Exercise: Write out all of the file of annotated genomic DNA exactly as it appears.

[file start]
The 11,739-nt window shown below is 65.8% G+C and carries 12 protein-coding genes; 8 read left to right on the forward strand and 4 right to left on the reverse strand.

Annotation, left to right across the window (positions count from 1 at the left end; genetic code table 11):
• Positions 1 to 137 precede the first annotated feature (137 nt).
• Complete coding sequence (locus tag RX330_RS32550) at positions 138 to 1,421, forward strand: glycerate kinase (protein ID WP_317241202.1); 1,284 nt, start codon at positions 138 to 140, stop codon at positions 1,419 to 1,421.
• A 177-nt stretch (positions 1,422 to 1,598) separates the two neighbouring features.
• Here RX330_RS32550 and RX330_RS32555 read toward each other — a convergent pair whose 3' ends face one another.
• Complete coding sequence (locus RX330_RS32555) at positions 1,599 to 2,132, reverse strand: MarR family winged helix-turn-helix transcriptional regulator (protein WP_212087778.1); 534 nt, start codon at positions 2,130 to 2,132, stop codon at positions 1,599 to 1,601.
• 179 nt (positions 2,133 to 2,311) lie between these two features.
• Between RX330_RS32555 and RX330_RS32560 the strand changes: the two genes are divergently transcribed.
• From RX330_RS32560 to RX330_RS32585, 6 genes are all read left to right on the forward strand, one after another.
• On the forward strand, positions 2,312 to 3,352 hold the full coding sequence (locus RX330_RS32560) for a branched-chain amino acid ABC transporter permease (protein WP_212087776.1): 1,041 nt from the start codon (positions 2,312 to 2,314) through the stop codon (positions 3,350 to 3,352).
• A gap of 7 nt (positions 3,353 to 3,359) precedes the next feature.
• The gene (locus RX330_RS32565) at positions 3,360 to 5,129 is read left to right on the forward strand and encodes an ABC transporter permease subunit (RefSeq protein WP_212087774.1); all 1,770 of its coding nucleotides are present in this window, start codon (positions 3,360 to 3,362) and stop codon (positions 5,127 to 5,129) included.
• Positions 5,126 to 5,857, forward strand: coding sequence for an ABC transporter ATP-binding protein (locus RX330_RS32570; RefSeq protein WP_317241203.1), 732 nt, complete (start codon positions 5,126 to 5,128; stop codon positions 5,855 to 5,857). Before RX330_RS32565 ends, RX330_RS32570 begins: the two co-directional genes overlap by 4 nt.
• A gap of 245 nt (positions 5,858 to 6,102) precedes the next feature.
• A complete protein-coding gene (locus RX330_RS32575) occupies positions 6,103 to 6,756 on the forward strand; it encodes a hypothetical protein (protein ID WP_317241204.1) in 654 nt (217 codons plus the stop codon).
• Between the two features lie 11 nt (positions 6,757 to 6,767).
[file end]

The 11,739-nt window shown below is 65.8% G+C and carries 12 protein-coding genes; 8 read left to right on the forward strand and 4 right to left on the reverse strand.

Annotation, left to right across the window (positions count from 1 at the left end; genetic code table 11):
• Positions 1 to 137 precede the first annotated feature (137 nt).
• Complete coding sequence (locus tag RX330_RS32550) at positions 138 to 1,421, forward strand: glycerate kinase (protein ID WP_317241202.1); 1,284 nt, start codon at positions 138 to 140, stop codon at positions 1,419 to 1,421.
• A 177-nt stretch (positions 1,422 to 1,598) separates the two neighbouring features.
• Here RX330_RS32550 and RX330_RS32555 read toward each other — a convergent pair whose 3' ends face one another.
• Complete coding sequence (locus RX330_RS32555) at positions 1,599 to 2,132, reverse strand: MarR family winged helix-turn-helix transcriptional regulator (protein WP_212087778.1); 534 nt, start codon at positions 2,130 to 2,132, stop codon at positions 1,599 to 1,601.
• 179 nt (positions 2,133 to 2,311) lie between these two features.
• Between RX330_RS32555 and RX330_RS32560 the strand changes: the two genes are divergently transcribed.
• From RX330_RS32560 to RX330_RS32585, 6 genes are all read left to right on the forward strand, one after another.
• On the forward strand, positions 2,312 to 3,352 hold the full coding sequence (locus RX330_RS32560) for a branched-chain amino acid ABC transporter permease (protein WP_212087776.1): 1,041 nt from the start codon (positions 2,312 to 2,314) through the stop codon (positions 3,350 to 3,352).
• A gap of 7 nt (positions 3,353 to 3,359) precedes the next feature.
• The gene (locus RX330_RS32565) at positions 3,360 to 5,129 is read left to right on the forward strand and encodes an ABC transporter permease subunit (RefSeq protein WP_212087774.1); all 1,770 of its coding nucleotides are present in this window, start codon (positions 3,360 to 3,362) and stop codon (positions 5,127 to 5,129) included.
• Positions 5,126 to 5,857, forward strand: coding sequence for an ABC transporter ATP-binding protein (locus RX330_RS32570; RefSeq protein WP_317241203.1), 732 nt, complete (start codon positions 5,126 to 5,128; stop codon positions 5,855 to 5,857). Before RX330_RS32565 ends, RX330_RS32570 begins: the two co-directional genes overlap by 4 nt.
• A gap of 245 nt (positions 5,858 to 6,102) precedes the next feature.
• A complete protein-coding gene (locus RX330_RS32575) occupies positions 6,103 to 6,756 on the forward strand; it encodes a hypothetical protein (protein ID WP_317241204.1) in 654 nt (217 codons plus the stop codon).
• Between the two features lie 11 nt (positions 6,757 to 6,767).